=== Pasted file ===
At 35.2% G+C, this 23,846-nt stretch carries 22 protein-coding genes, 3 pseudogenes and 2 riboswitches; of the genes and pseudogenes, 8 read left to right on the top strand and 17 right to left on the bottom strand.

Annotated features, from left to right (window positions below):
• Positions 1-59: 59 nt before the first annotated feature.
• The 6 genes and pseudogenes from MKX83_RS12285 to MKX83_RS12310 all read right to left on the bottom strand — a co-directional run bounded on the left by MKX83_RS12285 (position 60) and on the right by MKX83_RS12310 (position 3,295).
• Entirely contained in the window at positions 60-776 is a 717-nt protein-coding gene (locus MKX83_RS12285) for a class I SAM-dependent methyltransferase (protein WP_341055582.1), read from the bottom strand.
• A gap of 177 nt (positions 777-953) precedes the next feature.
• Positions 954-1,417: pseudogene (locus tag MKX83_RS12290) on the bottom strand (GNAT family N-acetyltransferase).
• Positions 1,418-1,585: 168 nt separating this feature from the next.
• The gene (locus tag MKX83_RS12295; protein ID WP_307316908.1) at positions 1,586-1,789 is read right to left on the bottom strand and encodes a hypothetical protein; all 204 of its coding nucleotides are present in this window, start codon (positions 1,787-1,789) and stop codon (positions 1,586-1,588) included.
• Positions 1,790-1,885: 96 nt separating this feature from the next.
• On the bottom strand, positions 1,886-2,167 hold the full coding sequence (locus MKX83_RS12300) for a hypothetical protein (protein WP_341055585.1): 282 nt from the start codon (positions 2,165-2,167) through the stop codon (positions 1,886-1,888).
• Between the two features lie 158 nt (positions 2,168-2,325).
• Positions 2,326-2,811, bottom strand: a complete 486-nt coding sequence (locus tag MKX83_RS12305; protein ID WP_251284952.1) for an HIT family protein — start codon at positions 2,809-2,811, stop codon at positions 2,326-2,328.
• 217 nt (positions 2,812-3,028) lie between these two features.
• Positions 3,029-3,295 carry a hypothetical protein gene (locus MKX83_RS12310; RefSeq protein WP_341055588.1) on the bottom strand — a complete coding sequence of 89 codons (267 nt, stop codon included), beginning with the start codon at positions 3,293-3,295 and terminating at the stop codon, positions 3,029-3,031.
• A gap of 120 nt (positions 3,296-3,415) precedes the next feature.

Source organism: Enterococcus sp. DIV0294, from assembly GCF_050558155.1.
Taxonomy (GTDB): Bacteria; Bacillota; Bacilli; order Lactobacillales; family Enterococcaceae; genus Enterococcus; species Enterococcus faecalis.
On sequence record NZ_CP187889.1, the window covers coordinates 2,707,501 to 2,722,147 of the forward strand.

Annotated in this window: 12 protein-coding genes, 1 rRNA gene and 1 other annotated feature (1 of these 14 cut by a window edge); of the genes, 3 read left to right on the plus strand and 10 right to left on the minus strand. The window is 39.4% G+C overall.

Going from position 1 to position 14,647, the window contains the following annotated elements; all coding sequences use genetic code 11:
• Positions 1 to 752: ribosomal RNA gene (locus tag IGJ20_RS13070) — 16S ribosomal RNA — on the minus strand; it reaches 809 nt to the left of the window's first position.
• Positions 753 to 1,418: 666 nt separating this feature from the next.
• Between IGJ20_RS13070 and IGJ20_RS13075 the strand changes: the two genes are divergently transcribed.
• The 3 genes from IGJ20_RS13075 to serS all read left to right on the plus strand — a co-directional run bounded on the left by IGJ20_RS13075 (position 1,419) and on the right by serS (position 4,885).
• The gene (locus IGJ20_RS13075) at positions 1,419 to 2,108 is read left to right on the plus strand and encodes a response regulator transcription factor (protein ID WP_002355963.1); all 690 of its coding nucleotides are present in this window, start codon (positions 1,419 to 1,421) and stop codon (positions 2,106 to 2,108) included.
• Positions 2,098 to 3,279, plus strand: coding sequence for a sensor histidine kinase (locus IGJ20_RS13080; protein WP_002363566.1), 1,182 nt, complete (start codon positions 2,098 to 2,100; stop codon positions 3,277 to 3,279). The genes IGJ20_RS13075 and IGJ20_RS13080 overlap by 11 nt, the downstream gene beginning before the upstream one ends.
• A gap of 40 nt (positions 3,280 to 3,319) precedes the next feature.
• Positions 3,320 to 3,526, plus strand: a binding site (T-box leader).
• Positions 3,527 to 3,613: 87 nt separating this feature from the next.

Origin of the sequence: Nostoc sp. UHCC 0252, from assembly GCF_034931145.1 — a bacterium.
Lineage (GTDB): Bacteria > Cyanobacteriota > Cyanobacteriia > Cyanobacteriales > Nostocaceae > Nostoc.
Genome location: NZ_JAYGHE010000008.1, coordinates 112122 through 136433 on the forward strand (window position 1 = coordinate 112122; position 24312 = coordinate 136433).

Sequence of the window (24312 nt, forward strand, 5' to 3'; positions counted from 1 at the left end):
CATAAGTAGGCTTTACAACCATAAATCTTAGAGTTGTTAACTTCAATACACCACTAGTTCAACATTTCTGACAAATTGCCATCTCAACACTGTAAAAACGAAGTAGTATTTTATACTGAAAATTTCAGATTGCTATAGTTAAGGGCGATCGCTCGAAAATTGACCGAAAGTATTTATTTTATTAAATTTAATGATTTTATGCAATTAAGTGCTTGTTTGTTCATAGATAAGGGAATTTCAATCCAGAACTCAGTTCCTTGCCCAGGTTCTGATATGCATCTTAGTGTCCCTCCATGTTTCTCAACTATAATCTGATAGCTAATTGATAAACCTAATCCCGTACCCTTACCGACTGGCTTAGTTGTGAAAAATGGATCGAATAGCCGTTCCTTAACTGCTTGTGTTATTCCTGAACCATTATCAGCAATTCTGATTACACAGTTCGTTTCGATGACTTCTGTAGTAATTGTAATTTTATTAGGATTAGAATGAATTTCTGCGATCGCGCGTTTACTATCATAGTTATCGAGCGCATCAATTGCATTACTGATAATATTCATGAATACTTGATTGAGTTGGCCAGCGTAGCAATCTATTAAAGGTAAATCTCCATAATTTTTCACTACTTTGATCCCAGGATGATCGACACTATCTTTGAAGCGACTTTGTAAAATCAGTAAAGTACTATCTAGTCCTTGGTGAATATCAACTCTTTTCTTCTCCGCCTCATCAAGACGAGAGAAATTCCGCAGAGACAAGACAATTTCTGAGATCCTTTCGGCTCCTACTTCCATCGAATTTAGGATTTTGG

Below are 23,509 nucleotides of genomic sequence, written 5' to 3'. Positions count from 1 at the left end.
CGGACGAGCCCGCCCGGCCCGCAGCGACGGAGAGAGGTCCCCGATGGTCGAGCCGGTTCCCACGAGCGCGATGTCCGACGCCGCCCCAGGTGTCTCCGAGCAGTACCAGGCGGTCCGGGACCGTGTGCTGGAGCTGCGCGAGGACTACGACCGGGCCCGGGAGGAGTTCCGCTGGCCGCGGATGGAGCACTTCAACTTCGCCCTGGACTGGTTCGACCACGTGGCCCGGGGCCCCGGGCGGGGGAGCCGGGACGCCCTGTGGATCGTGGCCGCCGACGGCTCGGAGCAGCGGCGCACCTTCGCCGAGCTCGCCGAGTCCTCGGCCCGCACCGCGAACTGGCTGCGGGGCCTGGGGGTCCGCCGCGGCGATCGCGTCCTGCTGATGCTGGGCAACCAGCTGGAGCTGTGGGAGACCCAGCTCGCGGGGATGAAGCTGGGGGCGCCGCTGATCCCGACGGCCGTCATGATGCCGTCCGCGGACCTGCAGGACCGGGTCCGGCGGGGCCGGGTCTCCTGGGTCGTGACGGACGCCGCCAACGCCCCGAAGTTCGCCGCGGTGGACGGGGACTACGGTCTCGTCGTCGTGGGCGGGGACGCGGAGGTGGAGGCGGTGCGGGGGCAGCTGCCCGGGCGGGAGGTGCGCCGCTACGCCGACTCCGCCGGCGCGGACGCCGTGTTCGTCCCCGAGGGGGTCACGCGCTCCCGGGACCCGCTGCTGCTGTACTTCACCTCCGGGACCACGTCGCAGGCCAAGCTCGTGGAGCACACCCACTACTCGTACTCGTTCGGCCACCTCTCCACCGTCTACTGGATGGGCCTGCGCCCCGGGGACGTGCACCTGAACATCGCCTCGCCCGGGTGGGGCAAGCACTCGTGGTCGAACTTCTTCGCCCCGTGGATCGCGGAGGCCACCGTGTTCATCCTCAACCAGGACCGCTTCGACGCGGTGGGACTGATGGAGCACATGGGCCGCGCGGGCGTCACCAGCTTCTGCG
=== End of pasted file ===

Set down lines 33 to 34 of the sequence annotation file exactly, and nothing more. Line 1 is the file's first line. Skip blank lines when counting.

Genome location: NZ_JAYGHE010000008.1, coordinates 112122 through 136433 on the forward strand (window position 1 = coordinate 112122; position 24312 = coordinate 136433).

Sequence of the window (24312 nt, forward strand, 5' to 3'; positions counted from 1 at the left end):